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Clinical radiologic correlations in acute stroke: is the signal intensity at the end of the tunnel getting brighter quicker?
  1. D M Brown,
  2. S R Levine
  1. Stroke Program, Department of Neurology, The Mount Sinai School of Medicine, New York, NY 10029–6574, USA
  1. Correspondence to:
 S R Levine, Stroke Program, Department of Neurology, Box 1137, The Mount Sinai School of Medicine, One Gustave L. Levy Place, New York, NY 10029–6574, USA; 
 steven.levine{at}mssm.edu

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Is time to clot lysis the key factor predicting outcome after focal cerebral ischaemia?

Current practice relies on time dependent criteria for decisions regarding acute stroke therapy. This is based on the results of the NINDS rt-PA Stroke Trial,1–2 animal,3 and other clinical studies4 that indicate that time to clot lysis is the key factor predicting outcome after focal cerebral ischaemia. We know that every patient at the same time from symptom onset of ischaemic stroke does not benefit equally from acute therapies. Factors other than time, such as collateral circulation, stroke aetiology, permanent versus intermittent occlusive process, coagulation state, age, underlying disease state (eg diabetes mellitus, hypertension, haematocrit), sex, and other genetic factors, are likely to influence response to thrombolysis and other acute therapies.5 Current investigations are seeking alternate protocols, biological markers, and criteria for acute therapy, some of which are based on imaging of the purported ischaemic core and penumbra.6 The study by Adler et al7 (pp 886–888, this issue) looks to enhance our ability to go beyond strictly time based criteria for acute stroke therapies. These investigators examined the utility of standard clinical assessments (NIH Stroke Scale and the Oxfordshire Community Stroke Project) in conjunction with MRI studies. Using the clinical assessment scale, they demonstrated a consistent ability to predict which patients were more likely to have a large diffusion weighted imaging perfusion weighted imaging (DWI-PWI) mismatch and persisting cerebral arterial occlusion. The results of this study fit well with the study by Barber et al, who demonstrated that absent MCA flow on MRA predicted a DWI-PWI mismatch, and, therefore, possibly the ischaemic penumbra.8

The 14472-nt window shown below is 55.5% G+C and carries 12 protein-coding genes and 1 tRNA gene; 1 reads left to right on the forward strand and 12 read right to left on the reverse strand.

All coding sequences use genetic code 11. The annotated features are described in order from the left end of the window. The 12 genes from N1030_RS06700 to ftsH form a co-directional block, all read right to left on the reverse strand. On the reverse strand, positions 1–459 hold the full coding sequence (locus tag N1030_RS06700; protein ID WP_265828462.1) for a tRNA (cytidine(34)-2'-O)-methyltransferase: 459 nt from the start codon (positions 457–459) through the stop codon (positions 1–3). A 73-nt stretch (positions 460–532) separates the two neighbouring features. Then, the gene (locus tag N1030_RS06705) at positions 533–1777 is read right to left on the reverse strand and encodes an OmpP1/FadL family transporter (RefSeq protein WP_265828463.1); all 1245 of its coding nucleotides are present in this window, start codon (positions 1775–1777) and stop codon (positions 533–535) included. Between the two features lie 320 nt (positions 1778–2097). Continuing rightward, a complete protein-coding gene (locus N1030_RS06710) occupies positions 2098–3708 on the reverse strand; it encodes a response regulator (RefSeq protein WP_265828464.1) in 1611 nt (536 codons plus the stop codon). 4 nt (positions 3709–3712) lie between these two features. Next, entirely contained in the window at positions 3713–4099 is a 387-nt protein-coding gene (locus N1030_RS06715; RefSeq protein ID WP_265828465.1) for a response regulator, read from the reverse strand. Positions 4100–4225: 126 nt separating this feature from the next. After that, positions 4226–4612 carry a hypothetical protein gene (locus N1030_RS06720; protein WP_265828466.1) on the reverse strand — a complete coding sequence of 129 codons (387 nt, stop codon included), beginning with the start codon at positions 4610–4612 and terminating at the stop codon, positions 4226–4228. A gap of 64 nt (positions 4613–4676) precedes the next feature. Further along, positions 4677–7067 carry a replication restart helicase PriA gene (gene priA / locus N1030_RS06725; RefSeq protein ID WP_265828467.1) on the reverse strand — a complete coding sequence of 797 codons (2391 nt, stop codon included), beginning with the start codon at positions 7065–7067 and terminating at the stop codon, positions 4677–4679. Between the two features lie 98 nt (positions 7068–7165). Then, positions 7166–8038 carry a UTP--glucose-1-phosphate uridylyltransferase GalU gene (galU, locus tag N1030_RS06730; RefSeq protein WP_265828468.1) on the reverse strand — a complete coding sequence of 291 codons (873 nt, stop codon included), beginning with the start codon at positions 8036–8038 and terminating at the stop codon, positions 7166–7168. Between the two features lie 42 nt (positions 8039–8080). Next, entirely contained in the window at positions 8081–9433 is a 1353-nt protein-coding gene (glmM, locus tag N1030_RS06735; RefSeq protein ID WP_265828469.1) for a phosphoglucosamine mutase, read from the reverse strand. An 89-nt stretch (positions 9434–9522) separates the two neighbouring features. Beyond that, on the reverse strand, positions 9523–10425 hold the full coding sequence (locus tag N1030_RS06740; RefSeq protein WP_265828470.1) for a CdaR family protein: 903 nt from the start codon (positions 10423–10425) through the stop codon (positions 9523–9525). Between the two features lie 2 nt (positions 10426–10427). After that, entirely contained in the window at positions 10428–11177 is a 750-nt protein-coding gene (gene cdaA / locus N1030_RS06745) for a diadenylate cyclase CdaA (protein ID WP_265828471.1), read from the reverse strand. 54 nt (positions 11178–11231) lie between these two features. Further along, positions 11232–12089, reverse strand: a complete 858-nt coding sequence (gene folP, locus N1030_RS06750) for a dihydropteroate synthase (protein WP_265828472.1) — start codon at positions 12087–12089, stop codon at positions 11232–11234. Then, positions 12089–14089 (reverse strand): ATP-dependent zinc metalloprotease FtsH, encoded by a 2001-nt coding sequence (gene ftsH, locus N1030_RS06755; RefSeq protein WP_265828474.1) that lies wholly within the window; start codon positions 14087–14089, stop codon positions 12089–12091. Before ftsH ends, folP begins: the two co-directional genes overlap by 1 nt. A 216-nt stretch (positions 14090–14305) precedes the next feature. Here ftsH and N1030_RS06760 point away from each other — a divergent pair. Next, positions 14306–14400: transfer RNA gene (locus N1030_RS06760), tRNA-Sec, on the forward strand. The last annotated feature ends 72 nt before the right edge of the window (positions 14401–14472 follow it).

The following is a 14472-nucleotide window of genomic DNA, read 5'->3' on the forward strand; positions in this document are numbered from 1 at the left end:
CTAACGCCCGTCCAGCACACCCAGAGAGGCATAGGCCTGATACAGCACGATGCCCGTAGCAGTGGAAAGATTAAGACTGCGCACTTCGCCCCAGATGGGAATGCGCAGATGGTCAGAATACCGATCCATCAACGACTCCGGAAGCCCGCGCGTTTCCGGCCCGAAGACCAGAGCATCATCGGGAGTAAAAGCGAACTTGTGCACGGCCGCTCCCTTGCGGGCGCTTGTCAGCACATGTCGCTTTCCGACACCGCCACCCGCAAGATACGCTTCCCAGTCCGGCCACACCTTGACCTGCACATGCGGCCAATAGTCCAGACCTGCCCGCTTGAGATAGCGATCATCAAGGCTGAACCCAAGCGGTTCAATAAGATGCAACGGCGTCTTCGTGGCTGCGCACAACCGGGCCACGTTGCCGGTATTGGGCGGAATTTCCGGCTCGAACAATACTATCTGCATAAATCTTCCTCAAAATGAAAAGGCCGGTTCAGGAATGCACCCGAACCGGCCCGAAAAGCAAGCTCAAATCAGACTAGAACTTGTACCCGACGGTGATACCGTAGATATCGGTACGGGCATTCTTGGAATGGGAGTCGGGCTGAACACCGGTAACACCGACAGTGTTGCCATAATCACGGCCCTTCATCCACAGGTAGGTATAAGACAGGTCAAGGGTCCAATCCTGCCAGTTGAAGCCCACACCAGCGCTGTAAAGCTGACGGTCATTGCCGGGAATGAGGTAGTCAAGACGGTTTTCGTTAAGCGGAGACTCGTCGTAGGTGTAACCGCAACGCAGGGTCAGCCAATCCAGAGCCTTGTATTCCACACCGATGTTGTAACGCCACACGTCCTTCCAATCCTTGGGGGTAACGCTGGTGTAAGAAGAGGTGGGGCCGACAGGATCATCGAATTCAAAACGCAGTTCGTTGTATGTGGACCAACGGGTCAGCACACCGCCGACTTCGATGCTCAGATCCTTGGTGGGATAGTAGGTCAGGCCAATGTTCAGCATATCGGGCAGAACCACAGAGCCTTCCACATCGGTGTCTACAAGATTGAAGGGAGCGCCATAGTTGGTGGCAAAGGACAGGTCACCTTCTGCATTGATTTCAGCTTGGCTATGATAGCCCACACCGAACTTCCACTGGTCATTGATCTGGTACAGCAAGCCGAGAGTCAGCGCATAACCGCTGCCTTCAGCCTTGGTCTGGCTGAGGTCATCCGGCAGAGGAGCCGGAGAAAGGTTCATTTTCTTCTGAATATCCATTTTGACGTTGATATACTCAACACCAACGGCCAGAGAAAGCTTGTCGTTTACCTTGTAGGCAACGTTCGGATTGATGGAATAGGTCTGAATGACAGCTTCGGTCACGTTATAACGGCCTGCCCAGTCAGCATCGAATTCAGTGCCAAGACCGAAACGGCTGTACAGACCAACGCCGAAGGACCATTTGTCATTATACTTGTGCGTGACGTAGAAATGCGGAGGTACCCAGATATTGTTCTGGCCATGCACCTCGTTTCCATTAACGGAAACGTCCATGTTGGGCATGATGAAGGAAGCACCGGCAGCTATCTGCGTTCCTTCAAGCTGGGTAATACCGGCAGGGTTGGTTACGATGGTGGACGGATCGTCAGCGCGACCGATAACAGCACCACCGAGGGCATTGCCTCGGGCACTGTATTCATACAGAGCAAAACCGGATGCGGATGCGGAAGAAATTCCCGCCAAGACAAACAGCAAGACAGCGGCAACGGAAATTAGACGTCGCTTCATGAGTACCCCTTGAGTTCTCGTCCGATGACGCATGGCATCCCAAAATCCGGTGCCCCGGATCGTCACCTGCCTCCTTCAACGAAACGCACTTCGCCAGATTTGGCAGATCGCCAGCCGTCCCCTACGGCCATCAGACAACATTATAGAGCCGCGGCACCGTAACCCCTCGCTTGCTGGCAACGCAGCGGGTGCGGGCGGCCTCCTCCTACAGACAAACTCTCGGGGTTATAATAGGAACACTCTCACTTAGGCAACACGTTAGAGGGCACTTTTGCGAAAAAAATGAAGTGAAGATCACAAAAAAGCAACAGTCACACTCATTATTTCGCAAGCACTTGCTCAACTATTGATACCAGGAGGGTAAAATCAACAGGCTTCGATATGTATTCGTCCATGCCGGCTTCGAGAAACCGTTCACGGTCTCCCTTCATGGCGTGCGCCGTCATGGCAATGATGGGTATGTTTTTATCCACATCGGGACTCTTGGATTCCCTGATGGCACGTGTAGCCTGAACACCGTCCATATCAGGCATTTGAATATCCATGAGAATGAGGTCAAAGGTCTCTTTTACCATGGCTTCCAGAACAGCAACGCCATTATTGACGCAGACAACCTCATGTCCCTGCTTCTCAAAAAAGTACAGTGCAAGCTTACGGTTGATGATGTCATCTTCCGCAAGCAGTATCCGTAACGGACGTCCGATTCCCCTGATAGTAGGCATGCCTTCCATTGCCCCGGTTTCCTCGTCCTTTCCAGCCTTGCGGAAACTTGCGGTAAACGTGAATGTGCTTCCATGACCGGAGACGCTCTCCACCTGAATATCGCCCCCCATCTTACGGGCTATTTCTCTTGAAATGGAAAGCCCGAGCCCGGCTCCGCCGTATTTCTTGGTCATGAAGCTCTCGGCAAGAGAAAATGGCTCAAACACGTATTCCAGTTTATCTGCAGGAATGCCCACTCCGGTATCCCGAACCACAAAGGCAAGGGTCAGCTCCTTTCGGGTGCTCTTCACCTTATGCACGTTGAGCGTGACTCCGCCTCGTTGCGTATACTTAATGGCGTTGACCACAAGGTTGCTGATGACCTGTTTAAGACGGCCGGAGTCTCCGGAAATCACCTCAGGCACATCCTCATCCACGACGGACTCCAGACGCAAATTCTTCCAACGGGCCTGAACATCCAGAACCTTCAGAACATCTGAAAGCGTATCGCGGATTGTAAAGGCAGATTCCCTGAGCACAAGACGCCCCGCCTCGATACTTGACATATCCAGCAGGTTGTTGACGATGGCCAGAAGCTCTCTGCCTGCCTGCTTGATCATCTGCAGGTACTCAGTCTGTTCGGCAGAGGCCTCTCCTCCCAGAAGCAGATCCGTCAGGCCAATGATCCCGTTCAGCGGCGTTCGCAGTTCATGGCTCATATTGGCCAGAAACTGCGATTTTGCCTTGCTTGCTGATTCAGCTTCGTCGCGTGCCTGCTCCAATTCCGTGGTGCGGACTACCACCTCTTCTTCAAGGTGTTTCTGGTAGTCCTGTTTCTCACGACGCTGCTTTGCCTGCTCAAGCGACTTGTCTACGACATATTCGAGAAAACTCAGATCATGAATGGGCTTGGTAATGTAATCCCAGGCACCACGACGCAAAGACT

Use of advanced clinical imaging technology, such as MRI DWI-PWI and MRA, has been a significant step forward in the assessment of brain injury in acute stroke, and we need to remain on firm ground to ensure continued progress. As suggested by other authors, this study assumes that “areas of high signal intensity on DWI were taken to be indicative of irreversible cerebral infarction”, and therefore not salvageable.8–9 Is this a safe/accurate assumption?

There appears to be three potential fates for areas of tissue with high signal intensity on DWI: (a) irreversible injury, (b) reversible injury, and (c) late injury. In a small series of patients, Kidwell and colleagues reported reversal of DWI signal abnormalities after intra-arterial thrombolysis, which correlated to improved clinical outcome in several cases.10 Animal studies in models of ischaemia and reperfusion have shown the delayed recurrence of DWI lesions after initial normalisation, which correlated to histologic indicators of neuronal damage.11 DWI is a composite of the apparent diffusion coefficient (ADC) and T2 weighting. Pseudo-normalisation of DWI may be an artifact of the varying impact of these two components.11 ADC values in rats after middle cerebral artery occlusion and reperfusion have also been shown to normalise and secondarily become abnormal with underlying histologic evidence of ischaemic damage, but with no worse functional outcome (similar to the fate of the human subjects in the initial Kidwell study).12 Subsequently Kidwell’s group showed MRI confirmation of these basic studies with the DWI abnormalities either remaining, normalising, or secondarily becoming abnormal.13 Further studies delineating the significance of MRI and molecular changes following ischaemia, and what clinical impact these changes have, will lead to a greater understanding of their significance and potentially new criteria to determine best stroke therapy.

As these new MR techniques are being applied to acute stroke, the very definition of TIA is again under fire. In this study, the authors rely on a clinical definition of stroke when it was at odds with the DWI evidence for cerebral injury. Others have suggested a new definition of TIA that would take into account all information available, including advanced imaging methods, and exclude episodes that had evidence for ischaemic injury and refer to them as a stroke.14

By showing a method that may reliably predict a diffusion/perfusion mismatch in a subset of patients, the authors have helped us on our progress away from a strictly time based criteria for reperfusion and neuroprotective therapies. Further studies with larger numbers should be performed to confirm these results. Future studies using combined standardised clinical and imaging assessments as well as further studies using a combination of molecular, cellular, and MRI imaging should help to determine the physiological and functional relevance of DWI/PWI mismatch and the ischaemic penumbra.

Is time to clot lysis the key factor predicting outcome after focal cerebral ischaemia?

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